A Review of Wacom's Intuos3 Tablet

by Paula Sanders - Staff Writer

Wacom's Digitizing Tablet - The Intuos 3

This is the first in a series of reviews and tutorials I will be doing for Renderosity. Some of you might remember my columns from about two years ago. I am always interested in readers' input and I hope you will let me know what type of columns you would like to see. My columns will deal with a number of Poser and Vue tutorials in the near future as well as a special on Corel's Painter IX.

I am still surprised when I speak to fellow graphic users and they do not know what a digitizing tablet is. I have been using one for the past fifteen years and don't even leave home without one. I have a 6" x 8" older model Wacom that I carry with me in my laptop case. Try writing your name the width of the lead from a #2 pencil with a bar of soap. Then try doing the same with that #2 pencil. Take the test. If you do not use a digitizing tablet, your mouse is your bar of soap. I'm not saying you cannot work in graphic programs, but you are soooooooooo limited. Digitizing tablets are pressure sensitive. There are over 100 programs that accept pressure sensitivity. On Wacom's website, you can check whether your favorite program has that capability. Go to: http://www.wacom.com/productinfo/tes.cfm

Below are some examples of brush strokes from Photoshop CS and Painter IX that demonstrate pressure sensitivity.

Some Pressure Sensitivity Controls and Examples

For those who do not know what digitizing or graphic tablets are, they are tablets that connect to your computer, now through the USB port, and interact with a special electronic mouse, pen, ink pen, or airbrush tool to create lines that appear on your screen. The pressure imput or tilt of the stylus causes changes in the output as seen by the examples above. There are even some graphic tablets that double as your computer screen, but, I am not discussing those. They are the Cintiq series. This article addresses the Intuos 3 which is the latest in the Intuos line.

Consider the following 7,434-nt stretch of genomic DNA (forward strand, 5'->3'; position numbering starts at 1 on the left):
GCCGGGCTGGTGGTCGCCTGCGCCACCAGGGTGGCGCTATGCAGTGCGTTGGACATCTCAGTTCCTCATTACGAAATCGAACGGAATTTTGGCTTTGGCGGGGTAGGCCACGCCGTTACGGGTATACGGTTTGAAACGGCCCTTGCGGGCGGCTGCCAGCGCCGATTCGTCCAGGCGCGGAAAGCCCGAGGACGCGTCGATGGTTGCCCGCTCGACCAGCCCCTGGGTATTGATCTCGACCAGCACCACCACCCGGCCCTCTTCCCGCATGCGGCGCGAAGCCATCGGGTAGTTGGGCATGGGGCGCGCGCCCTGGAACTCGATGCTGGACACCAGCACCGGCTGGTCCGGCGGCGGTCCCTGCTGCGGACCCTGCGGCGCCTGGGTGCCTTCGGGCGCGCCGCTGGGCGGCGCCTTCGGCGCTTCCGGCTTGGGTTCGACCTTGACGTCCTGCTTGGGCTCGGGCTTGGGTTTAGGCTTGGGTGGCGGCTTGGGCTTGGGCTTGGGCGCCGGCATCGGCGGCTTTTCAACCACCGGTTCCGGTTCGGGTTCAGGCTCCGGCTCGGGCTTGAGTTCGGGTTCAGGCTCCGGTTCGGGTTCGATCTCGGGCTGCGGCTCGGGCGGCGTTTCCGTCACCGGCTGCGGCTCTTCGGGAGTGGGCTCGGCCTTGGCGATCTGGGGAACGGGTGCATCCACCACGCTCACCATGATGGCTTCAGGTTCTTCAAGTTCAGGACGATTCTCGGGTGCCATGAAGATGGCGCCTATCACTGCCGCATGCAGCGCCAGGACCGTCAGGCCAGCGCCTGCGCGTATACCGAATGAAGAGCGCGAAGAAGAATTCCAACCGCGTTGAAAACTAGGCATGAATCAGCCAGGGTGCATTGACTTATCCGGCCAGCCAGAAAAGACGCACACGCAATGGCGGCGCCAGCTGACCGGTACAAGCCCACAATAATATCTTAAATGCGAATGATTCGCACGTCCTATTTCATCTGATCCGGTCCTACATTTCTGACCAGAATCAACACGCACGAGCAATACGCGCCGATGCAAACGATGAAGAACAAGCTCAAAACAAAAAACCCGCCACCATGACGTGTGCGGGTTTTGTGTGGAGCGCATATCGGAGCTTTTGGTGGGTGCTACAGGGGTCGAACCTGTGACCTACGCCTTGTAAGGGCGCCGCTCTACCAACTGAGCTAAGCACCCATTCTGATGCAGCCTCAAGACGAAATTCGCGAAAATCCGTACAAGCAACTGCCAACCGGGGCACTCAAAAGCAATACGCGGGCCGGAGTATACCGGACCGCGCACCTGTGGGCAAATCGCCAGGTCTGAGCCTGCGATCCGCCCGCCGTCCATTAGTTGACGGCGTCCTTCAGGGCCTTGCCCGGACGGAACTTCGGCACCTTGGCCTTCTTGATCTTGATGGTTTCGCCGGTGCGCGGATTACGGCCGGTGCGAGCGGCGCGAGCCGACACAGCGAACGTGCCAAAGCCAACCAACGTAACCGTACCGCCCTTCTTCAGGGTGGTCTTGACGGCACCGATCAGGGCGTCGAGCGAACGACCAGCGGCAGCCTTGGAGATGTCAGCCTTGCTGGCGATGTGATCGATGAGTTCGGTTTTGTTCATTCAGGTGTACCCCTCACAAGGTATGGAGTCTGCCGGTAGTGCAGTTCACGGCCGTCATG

The Intuos 3 comes in three sizes (actual working area): 4" x 5" for $219.95, 6" x 8" for $329.95, and 9" x 12 " for $449.95.

A mouse and a grip pen come with it as well as a number of excellent graphic programs. Other accessories can be purchased separately. The full line of accessories are:

Once you purchase a digitizing tablet from Wacom or if you already own one, certain software can be purchased at reduced prices. For more information got to: http://www.wacom.com/intuosprivileges/index.cfm. Also, one can purchase Painter IX and an Intuos 3 at a tremendous savings. See Corel.

If you look at the picture of the Intuos 3 above, you will notice tablet keys to the right and left of the pressure sensitive pad as well as the Touch Strip.You can customize the keys. So, for example, if you do a lot of undoes, you can customize a left key for undo and its right equivalent for something else. Really a nice time saver! If you will notice, in the menu below next to applications, the selected icon is Painter IX. You can individualize the tablet keys and the touch strip for different programs. Or you can apply them to all programs. The touch strip is especially good for zooming and scrolling.

Some of the other features of the Intuos 3 are:

  • "Ergonomic design with sloping, contoured palm rest for comfort
  • Multiple cord positions for greater workspace flexibility
  • 8 ft. cable allows you to kick back while you work
  • 1,024 levels of tip and eraser pressure sensitivity for control
  • Cushioned, contoured grip with programmable DuoSwitch™ for comfort and productivity
  • Three nib styles included for a variety of "feels"
  • Tilt sensitivity for even more control"
    (From the Wacom website)

For more information, go to the Wacom website of http://www.wacom.com. There you will also find tips and tricks and a lot of other information. In addition, Wacom sells refurbished tablets.

I cannot imagine using any type of graphic program without my digitizing tablet. It has become an extension of my arm and hand.

© Paula Sanders 2004


The Paula Sanders Report
is a regular Renderosity Front Page featured column,
where Paula investigates and comments on
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through her reviews, tutorials, and general articles.


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